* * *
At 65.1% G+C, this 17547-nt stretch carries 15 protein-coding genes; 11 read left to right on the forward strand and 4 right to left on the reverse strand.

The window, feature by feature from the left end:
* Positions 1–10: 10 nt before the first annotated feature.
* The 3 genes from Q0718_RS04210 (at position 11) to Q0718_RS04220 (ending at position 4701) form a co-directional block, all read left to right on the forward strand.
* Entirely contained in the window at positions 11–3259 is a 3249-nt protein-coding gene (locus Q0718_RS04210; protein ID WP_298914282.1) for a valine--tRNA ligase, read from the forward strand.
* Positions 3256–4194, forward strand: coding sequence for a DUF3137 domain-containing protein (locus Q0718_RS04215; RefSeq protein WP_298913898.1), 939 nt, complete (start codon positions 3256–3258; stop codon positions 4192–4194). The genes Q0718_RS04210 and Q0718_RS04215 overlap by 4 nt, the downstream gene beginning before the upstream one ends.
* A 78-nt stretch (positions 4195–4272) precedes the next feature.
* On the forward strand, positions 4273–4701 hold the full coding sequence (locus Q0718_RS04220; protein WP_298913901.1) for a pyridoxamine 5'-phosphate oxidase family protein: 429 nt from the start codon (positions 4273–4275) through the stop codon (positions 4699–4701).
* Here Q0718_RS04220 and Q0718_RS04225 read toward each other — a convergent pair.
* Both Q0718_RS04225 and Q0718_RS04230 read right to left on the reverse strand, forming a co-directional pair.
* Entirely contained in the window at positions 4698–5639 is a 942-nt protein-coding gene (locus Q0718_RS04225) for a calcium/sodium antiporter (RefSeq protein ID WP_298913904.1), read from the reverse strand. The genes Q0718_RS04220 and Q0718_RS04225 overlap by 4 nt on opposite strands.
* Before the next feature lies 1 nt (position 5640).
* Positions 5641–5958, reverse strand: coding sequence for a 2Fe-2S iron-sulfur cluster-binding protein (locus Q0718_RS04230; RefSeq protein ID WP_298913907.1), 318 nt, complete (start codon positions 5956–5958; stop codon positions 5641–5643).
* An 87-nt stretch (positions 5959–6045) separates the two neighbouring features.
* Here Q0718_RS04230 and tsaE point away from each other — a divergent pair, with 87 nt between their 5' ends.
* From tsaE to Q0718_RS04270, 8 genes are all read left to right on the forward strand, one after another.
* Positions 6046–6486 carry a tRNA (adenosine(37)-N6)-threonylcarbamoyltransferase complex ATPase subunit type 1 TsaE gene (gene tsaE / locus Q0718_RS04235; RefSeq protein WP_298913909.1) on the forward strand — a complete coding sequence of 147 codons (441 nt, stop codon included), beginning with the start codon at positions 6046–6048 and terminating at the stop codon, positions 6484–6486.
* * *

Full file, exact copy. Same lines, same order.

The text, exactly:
At 65.1% G+C, this 17547-nt stretch carries 15 protein-coding genes; 11 read left to right on the forward strand and 4 right to left on the reverse strand.

The window, feature by feature from the left end:
* Positions 1–10: 10 nt before the first annotated feature.
* The 3 genes from Q0718_RS04210 (at position 11) to Q0718_RS04220 (ending at position 4701) form a co-directional block, all read left to right on the forward strand.
* Entirely contained in the window at positions 11–3259 is a 3249-nt protein-coding gene (locus Q0718_RS04210; protein ID WP_298914282.1) for a valine--tRNA ligase, read from the forward strand.
* Positions 3256–4194, forward strand: coding sequence for a DUF3137 domain-containing protein (locus Q0718_RS04215; RefSeq protein WP_298913898.1), 939 nt, complete (start codon positions 3256–3258; stop codon positions 4192–4194). The genes Q0718_RS04210 and Q0718_RS04215 overlap by 4 nt, the downstream gene beginning before the upstream one ends.
* A 78-nt stretch (positions 4195–4272) precedes the next feature.
* On the forward strand, positions 4273–4701 hold the full coding sequence (locus Q0718_RS04220; protein WP_298913901.1) for a pyridoxamine 5'-phosphate oxidase family protein: 429 nt from the start codon (positions 4273–4275) through the stop codon (positions 4699–4701).
* Here Q0718_RS04220 and Q0718_RS04225 read toward each other — a convergent pair.
* Both Q0718_RS04225 and Q0718_RS04230 read right to left on the reverse strand, forming a co-directional pair.
* Entirely contained in the window at positions 4698–5639 is a 942-nt protein-coding gene (locus Q0718_RS04225) for a calcium/sodium antiporter (RefSeq protein ID WP_298913904.1), read from the reverse strand. The genes Q0718_RS04220 and Q0718_RS04225 overlap by 4 nt on opposite strands.
* Before the next feature lies 1 nt (position 5640).
* Positions 5641–5958, reverse strand: coding sequence for a 2Fe-2S iron-sulfur cluster-binding protein (locus Q0718_RS04230; RefSeq protein ID WP_298913907.1), 318 nt, complete (start codon positions 5956–5958; stop codon positions 5641–5643).
* An 87-nt stretch (positions 5959–6045) separates the two neighbouring features.
* Here Q0718_RS04230 and tsaE point away from each other — a divergent pair, with 87 nt between their 5' ends.
* From tsaE to Q0718_RS04270, 8 genes are all read left to right on the forward strand, one after another.
* Positions 6046–6486 carry a tRNA (adenosine(37)-N6)-threonylcarbamoyltransferase complex ATPase subunit type 1 TsaE gene (gene tsaE / locus Q0718_RS04235; RefSeq protein WP_298913909.1) on the forward strand — a complete coding sequence of 147 codons (441 nt, stop codon included), beginning with the start codon at positions 6046–6048 and terminating at the stop codon, positions 6484–6486.